BRUNEI-MUARA – Armed with only a bucket and a face mask, you can find Hj Bakar Hj Berudin spending the early morning hours in one of his many duck coops, in a pair of yellow boots and blue gloves crouching down to collect freshly laid duck eggs.
Like many Bruneians of his generation growing up in the 1960s, he is no stranger to the farmer’s life. From the age of six, he would tend to his family’s backyard farm, raising chickens to supplement his pocket money.
“Back then, I was only given 20 or 30 cents a day for pocket money and I would approach relatives for chicks for me to raise,” he says.
“I raised around four to five chicks at a time and once they matured, I would sell them and then repeat the process all over again.”
Fast forward to the present, Hj Bakar is now the successful owner of Perusahaan BHB, which specialises in making salted duck eggs.
With some 15 years in the poultry industry, the 61 year-old now raises more than 3,000 ducks on five hectares of land in Jerudong, which was granted by the government as part of efforts to support the agriculture sector.
Every two to three days, the company sends out more than 1,800 salted eggs to several branches of Sim Kim Huat supermarket in Brunei-Muara and Tutong.
But he still considers this a modest achievement.
“When I was a little, even though I enjoyed raising animals, I never saw myself becoming a successful poultry farmer. But even back then I always dreamt of being a successful entrepreneur.”
RAISING FOWL, GROWING A BUSINESS
In 2003, Hj Bakar’s first foray into the poultry industry was in the highly competitive chicken market.
“For almost ten years it was more of a struggle than anything else. The market for chicken meat and egg production was dominated by bigger companies such as Soon Lee and MZ, it was a market that was very hard to breach.”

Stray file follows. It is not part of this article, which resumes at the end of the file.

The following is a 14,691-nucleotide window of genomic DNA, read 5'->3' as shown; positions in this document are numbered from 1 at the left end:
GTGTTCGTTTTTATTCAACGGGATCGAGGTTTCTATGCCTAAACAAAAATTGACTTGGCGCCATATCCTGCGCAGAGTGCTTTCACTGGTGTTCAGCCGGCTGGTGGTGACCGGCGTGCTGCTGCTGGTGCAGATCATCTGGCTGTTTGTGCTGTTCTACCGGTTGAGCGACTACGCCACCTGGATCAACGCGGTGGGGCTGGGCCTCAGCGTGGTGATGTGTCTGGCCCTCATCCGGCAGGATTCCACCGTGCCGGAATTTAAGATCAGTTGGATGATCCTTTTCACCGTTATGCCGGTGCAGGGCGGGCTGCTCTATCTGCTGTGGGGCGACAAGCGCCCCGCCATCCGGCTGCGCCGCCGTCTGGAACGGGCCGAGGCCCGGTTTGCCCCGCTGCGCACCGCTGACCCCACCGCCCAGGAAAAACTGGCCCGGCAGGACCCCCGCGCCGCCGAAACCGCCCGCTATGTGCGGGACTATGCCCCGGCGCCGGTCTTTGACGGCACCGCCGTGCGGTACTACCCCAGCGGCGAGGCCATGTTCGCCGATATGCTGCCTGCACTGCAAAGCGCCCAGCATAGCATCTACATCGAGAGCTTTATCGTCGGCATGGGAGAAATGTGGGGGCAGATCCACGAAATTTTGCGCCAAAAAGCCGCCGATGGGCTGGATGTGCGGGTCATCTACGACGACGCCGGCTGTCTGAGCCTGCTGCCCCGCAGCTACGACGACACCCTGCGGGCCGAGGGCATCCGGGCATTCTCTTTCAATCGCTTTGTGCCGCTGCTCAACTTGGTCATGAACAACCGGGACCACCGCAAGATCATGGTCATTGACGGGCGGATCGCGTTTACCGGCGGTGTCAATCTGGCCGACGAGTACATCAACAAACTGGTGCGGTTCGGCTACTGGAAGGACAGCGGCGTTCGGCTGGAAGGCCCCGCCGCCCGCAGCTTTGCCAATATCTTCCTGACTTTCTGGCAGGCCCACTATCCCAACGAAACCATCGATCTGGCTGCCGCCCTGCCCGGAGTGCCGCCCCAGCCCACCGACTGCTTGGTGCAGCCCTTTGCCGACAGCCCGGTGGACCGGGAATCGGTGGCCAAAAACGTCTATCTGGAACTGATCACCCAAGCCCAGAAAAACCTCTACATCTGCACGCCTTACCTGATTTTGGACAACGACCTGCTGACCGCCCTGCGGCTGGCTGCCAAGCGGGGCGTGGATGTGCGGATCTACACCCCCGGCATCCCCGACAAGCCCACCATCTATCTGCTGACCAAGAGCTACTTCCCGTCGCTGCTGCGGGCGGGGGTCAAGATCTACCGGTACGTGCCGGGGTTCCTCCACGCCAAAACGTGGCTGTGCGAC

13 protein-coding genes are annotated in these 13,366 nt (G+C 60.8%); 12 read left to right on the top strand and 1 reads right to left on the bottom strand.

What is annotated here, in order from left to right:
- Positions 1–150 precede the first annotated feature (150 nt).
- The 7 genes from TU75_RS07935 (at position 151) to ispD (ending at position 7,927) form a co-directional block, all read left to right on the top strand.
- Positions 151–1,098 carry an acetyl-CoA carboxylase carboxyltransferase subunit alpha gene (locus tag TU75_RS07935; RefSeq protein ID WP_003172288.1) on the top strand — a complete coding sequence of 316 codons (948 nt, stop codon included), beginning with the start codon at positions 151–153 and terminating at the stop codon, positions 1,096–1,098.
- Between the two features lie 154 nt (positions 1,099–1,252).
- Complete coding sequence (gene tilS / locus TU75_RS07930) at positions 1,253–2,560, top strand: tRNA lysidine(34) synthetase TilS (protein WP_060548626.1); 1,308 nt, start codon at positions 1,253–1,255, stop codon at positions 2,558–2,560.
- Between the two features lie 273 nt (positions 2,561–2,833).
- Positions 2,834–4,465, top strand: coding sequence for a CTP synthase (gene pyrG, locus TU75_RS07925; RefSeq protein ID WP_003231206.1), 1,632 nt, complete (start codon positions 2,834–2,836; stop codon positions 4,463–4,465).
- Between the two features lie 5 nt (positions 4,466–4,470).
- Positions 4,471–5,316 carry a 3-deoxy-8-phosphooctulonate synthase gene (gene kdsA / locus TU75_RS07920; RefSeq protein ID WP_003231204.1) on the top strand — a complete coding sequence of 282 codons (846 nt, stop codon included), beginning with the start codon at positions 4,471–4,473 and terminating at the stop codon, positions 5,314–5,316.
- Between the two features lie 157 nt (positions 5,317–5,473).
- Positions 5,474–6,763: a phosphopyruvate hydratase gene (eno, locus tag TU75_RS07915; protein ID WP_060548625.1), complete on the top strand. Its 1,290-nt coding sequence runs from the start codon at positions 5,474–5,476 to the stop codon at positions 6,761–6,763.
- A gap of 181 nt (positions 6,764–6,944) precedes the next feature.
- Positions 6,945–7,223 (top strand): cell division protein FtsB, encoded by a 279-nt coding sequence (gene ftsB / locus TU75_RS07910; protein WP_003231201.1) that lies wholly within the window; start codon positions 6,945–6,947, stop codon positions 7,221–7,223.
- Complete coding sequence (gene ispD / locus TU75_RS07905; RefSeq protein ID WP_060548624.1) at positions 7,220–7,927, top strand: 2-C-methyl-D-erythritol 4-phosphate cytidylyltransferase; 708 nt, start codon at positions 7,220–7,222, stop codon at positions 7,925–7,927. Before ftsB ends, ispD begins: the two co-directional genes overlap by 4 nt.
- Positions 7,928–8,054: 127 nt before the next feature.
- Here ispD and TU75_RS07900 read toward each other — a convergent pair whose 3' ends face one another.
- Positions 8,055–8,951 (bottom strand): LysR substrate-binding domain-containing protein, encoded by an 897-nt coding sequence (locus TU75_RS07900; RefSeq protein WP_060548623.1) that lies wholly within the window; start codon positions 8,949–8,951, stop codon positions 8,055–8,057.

With the chicken farm struggling, Hj Bakar was determined to find a way to turn a profit — he saw a gap in the market and decided to switch from chicken to duck farming.
In 2008 he finally took the plunge, starting out with just eight Local Borneo ducks — six female and two male.
“For two years, we were conducting research and development — like how many eggs can each duck produce in a month. From the eight ducks we started with, by 2010 the number increased to 350,” says the poultry farmer.
Along with his five workers, Hj Bakar began to expand his flock to include other fowl and duck breeds, such as the highly sought-after Peking duck, as well as turkeys and geese.
Between 2010 and 2014, the former accountant focused on learning the ins and outs of duck farming, making visits to Australia, Malaysia and Indonesia to gain “much needed knowledge”.
By 2014, his flock had reached more than a thousand ducks and the farm was ready to run on a commercial scale.
For the first two years of production, it only sold duck eggs until Peking ducks and other fowl were introduced into the fold.
“The turkeys in particular are very profitable. We sell around 10 to 20 turkeys every week… on average a whole turkey will cost around $30 to $40,” says Hj Bakar.
With plans to expand the business, he says he is still plotting how to maximise the farm’s production.
“With the current flock [production has] increased to around 900 to 1, 000 eggs per day, compared last year at 600 to 700 a day.
“On any given day, only 50 per cent of my ducks will lay eggs but that is not enough… [we want to increase it] to 80 per cent in the future.”
By 2020, Hj Bakar wants the farm to be able to meet local demand for salted eggs by supplying at least 5,000 per day.
And if the salted egg food trend is here to stay, he may find business booming.